This news item is over 3 months old and has been archived.
Millions earmarked for coastal projects
More than £6 million
has been allocated to Scarborough Borough Council for a number of
coastal risk management projects over the next four years.
The funds from the Environment Agency will
help the local authority manage coastal change across the borough
and to lead national projects.
The £6 million is on top of £3 million
which is already being spent on a number of coastal projects in the
The council’s Head of Technical Services,
John Riby, said: “The announcement by the Environment Agency
demonstrates the level of confidence it has in the council to
manage and deliver coastal risk management projects locally, and on
behalf of others.
“It is a significant slice of funding,
particularly in these austere times, that will ultimately help
communities along our coast cope with natural events like erosion
and coastal cliff instabilty.”
One of the biggest chunks of the funding
will be ploughed into the Strategic Coast Monitoring Programme,
with just over £3 million allocated to the council over the next
five years acting as lead authority for all the coastal councils
from the Scottish Borders to Flamborough Head.
That money will be used by the council to
continue the coastal monitoring and data collection it spearheads
right along the north east coast region.
In terms of the borough, the money is
earmarked for a number of locations including Whitby, Scarborough
Just under £1 million has been allocated
for projects in Filey over the next two years. The Filey Coast
Outflanking Defence Study and associated works are likely to cost
just over £500,000, while £450,000 will go on the Filey Coastal
Slope Study and subsequent cliff stabilisation works.
An investigation into coastal slope ground
movement at Flat Cliffs near Filey has also been funded, with
£160,000 allocated by the Environment Agency.
The northern area of the Borough will
benefit to the tune of almost £500,000 with some significant
investment allocated at Staithes and Whitby.
At Scarborough, the main thrust of the work
will be on the Spa frontage where the Scarborough Coastal Strategy
has identified that it should be the next priority for capital
investment and which will help secure the integrity of the
redeveloped Spa complex, an exciting project which is due for
completion in May of this year.
Ongoing studies – separate from the latest
announcement by the Environment Agency – include the development of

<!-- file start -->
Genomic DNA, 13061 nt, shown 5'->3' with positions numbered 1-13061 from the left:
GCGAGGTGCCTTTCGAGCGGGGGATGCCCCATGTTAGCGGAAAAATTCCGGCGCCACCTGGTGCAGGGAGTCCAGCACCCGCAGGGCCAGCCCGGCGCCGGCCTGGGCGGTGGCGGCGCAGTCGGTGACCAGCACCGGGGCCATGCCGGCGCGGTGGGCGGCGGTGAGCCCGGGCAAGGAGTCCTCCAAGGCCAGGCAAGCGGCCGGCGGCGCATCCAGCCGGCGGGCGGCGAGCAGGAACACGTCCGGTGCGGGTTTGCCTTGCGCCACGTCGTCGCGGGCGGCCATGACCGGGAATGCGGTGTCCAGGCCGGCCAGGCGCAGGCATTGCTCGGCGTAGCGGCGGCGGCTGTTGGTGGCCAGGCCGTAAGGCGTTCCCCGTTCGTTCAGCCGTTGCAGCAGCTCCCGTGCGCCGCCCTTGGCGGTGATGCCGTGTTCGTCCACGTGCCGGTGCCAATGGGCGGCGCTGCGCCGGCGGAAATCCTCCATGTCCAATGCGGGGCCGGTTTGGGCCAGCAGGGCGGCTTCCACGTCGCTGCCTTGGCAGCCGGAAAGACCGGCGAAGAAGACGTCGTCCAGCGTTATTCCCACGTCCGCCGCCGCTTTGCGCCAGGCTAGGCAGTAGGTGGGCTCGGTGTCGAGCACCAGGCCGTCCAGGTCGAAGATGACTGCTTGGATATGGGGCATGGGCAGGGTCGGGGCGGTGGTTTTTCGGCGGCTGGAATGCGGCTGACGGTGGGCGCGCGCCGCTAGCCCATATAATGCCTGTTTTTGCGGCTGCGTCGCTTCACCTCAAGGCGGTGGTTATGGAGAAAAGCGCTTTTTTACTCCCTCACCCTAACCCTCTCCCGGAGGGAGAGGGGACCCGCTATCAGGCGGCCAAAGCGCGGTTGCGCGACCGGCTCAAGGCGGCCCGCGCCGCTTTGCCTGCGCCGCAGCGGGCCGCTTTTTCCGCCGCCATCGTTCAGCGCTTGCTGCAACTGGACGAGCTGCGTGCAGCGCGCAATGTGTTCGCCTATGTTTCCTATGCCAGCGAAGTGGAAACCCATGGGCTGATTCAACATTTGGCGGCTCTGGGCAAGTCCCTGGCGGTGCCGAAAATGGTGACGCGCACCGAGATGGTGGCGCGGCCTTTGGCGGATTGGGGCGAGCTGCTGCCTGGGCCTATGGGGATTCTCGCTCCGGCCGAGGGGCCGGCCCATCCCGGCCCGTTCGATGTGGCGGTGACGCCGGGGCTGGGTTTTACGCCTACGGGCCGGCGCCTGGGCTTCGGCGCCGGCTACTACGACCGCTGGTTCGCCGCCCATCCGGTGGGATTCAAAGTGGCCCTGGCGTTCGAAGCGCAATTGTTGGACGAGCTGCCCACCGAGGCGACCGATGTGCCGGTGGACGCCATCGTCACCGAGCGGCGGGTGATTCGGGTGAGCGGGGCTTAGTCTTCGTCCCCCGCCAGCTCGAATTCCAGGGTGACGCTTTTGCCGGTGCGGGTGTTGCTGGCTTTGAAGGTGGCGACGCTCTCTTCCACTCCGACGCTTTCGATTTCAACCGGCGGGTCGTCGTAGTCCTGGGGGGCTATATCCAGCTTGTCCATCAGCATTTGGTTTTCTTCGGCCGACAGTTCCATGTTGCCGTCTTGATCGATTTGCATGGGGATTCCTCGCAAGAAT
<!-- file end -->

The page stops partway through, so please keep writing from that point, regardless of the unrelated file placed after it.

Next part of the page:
a coastal Strategy for the Robin Hood’s Bay coastline, which sets
out how the coastline between Whitby and Cloughton should be
managed over the next century, including recommendations about how
to manage the impacts of climate change and if, where and how the
council may have to take appropriate action.
Also ongoing is the £1 million “Pathfinder”
project aimed at helping the residents at Knipe Point near Cayton
Bay to adapt to the coastal cliff instability.
Scarborough Borough Council was one of only
a handful of councils nationally which was successful in a bid for
funding to allow an alternate approach to be examined in reducing
the risk to people and property at this location. This funding
would otherwise be unavailable to those residents who would have to
rely solely on their insurance cover and personal savings to
resolve a major issue.
Environment Agency money is also being used
to complete the repair work at the East Pier extension in Whitby,
work which had to be temporarily suspended due to very poor sea
conditions towards the end of last year.
The Agency says it is not able to give any
guarantees nationally about the latest funding for schemes and
studies beyond the short term due to Defra’s current consultation
on changes to funding for flood and coastal risk management.
However, John Riby added: “The council is optimistic it can
continue to work with Defra, the Agency and local stakeholders to
identify the problems and to promote timely and appropriate
solutions which will help reduce the risk to people and property
along its coastline and to monitor and collect contemporary coastal
processes data which build upon the knowledge we have and will
inform future decisions about possible investment in coastal